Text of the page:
Trail Report - North Eolus - Chicago Basin - Colorado

August 17-19, 2019

Written by Paul van Valkenburgh

Showing Small Pictures    

Trail Report - North Eolus - Chicago Basin - Colorado
8-17-19 - Pack in to Chicago Basin: 6.2 Miles, 2728 feet of elevation gain
8-18-19 - Climb to North Eolus: 5.7 Miles, 2902 feet of elevation gain
8-19-19 - Pack out from Chicago Basi: 6.2 Miles, 9 feet of elevation gain
Total Statistics - 18.1 Miles, 5639 feet of elevation gain
Climbers: Paul and Tommy

A Closer Look At Mt Eolus

The Chicago Basin!! - N. Eolus - When you become fascinated with high peaks and climbing 14ers, you begin to research peak after peak to read routes, check out pictures and imagine which ones you might attempt. Some of them seem barely possible at first... not always because of the difficulty of the peak, but just what it takes to get to the mountain. The 4 14ers in the Chicago Basin are high on this list!!

The Chicago Basin is an incredibly remote (and beautiful!) area in the San Juan Mountains in Southwest Colorado. Most people reach the basin by taking the Durango-Silverton Narrow Gauge Railway to get there. The awesome old school train that departs Durango and winds up the Animas River canyon takes you to a remote stop called Needleton... here the train stops and drops off the hikers!! THEN, you hike up to the basin... and from there you can begin the hikes further up past Twin Lakes and to the 4 14ers; Mt Eolus, North Eolus, Sunlight, and Windom. While there is a much longer way to car park and hike in, either way, because of the remoteness and the logistic coordination to get there, you typically have 1 day to get to the basin alone. Some people will stay 4-5+ days depending on how fast you can complete your objectives and how much food you have!!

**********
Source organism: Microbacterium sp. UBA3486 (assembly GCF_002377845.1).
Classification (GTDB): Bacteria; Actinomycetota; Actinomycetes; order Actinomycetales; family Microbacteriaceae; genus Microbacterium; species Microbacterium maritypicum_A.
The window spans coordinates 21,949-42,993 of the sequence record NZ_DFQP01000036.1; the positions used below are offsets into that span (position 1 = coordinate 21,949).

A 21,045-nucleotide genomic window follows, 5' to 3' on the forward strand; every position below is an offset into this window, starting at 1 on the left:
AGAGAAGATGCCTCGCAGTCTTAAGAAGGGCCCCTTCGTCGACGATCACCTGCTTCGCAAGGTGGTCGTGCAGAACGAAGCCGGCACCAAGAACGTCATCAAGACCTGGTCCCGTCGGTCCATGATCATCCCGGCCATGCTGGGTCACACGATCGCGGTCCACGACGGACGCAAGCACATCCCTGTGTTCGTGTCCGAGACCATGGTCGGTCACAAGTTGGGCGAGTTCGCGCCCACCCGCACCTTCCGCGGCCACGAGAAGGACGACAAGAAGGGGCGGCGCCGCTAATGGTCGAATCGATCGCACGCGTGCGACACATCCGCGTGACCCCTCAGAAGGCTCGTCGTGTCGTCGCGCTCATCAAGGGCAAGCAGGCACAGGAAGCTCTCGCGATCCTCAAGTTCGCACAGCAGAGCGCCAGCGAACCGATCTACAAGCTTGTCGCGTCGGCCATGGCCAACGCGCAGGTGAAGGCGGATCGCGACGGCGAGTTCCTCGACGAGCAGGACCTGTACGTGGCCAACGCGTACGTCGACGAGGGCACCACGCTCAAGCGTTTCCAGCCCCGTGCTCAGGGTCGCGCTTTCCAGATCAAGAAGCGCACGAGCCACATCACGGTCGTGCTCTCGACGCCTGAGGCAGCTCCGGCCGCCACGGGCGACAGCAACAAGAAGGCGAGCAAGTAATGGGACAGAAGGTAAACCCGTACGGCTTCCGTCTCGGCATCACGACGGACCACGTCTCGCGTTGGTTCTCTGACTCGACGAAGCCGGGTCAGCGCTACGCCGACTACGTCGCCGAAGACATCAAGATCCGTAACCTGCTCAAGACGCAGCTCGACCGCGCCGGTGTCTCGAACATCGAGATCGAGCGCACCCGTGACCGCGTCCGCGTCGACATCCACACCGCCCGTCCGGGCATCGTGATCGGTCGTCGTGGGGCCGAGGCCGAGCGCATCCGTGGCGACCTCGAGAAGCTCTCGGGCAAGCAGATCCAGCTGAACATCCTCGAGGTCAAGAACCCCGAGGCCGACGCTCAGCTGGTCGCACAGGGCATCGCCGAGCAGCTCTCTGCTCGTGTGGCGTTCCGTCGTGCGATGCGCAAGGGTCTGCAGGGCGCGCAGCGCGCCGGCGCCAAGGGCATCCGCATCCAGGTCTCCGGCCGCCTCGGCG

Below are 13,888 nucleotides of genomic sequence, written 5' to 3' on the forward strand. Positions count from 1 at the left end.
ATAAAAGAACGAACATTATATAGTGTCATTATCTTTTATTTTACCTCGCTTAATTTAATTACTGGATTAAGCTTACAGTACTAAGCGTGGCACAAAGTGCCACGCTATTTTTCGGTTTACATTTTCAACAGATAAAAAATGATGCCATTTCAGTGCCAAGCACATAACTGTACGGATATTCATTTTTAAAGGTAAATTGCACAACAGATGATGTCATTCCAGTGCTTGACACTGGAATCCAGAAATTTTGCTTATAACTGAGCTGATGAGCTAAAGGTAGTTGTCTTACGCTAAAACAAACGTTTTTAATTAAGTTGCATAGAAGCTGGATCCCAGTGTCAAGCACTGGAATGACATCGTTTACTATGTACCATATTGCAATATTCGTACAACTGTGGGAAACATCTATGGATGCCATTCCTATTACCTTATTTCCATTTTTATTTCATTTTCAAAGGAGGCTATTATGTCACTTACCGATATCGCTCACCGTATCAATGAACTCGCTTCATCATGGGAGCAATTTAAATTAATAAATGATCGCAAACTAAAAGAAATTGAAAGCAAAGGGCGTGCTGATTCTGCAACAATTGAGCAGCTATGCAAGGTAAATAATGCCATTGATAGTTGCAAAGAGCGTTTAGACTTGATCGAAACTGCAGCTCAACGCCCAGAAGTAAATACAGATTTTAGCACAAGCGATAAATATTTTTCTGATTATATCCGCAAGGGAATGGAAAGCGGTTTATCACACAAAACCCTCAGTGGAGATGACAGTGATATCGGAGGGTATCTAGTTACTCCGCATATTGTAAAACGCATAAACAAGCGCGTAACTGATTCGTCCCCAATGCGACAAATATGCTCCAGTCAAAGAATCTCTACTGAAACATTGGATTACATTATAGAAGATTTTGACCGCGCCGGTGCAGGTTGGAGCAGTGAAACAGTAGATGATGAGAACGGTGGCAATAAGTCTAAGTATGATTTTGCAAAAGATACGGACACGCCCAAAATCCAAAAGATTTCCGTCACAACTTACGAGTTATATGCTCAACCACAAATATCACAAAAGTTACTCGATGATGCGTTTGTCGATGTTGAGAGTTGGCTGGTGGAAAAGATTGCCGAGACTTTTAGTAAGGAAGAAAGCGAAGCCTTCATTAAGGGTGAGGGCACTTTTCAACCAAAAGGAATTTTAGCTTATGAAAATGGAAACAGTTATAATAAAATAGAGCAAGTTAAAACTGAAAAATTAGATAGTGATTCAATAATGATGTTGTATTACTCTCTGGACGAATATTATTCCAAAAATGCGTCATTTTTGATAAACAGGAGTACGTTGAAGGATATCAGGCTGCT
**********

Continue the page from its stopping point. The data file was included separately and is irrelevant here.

My brother Tommy Neville, who does all the crazy hikes in Colorado with me, and I had been eyeing getting to Chicago Basin for a couple of years. Neither of us had any real overnight backpacking experience but we did lots of research and got our gear and were ready to go!! We were staying in Pagosa Springs. The girls went with us to the train and their plan was to continue on to Silverton after we were dropped off... then there is a bus ride back to Durango. It's a beautiful ride in the open air train going up the Animas River canyon!! We couldn't believe it!! After so much research, we were finally on our way to Chicago Basin!!

As a back drop to the story, because of our inexperience in camping, basically we brought along WAY too much stuff. And we hadn't trained with heavy packs. This came back to bite us a bit.

Gear Check Headed To Chicago Basin

With The Team On The Durango Silverton Train

Heading Across The Train Towards Chicago Basin

Tommy Pumped To Head Into The Weminuche

Saying Goodbye To Everybody On The Train

Tommy Heads Towards Chicago Basin

Saying goodbye to the girls after being dropped off at Needleton!: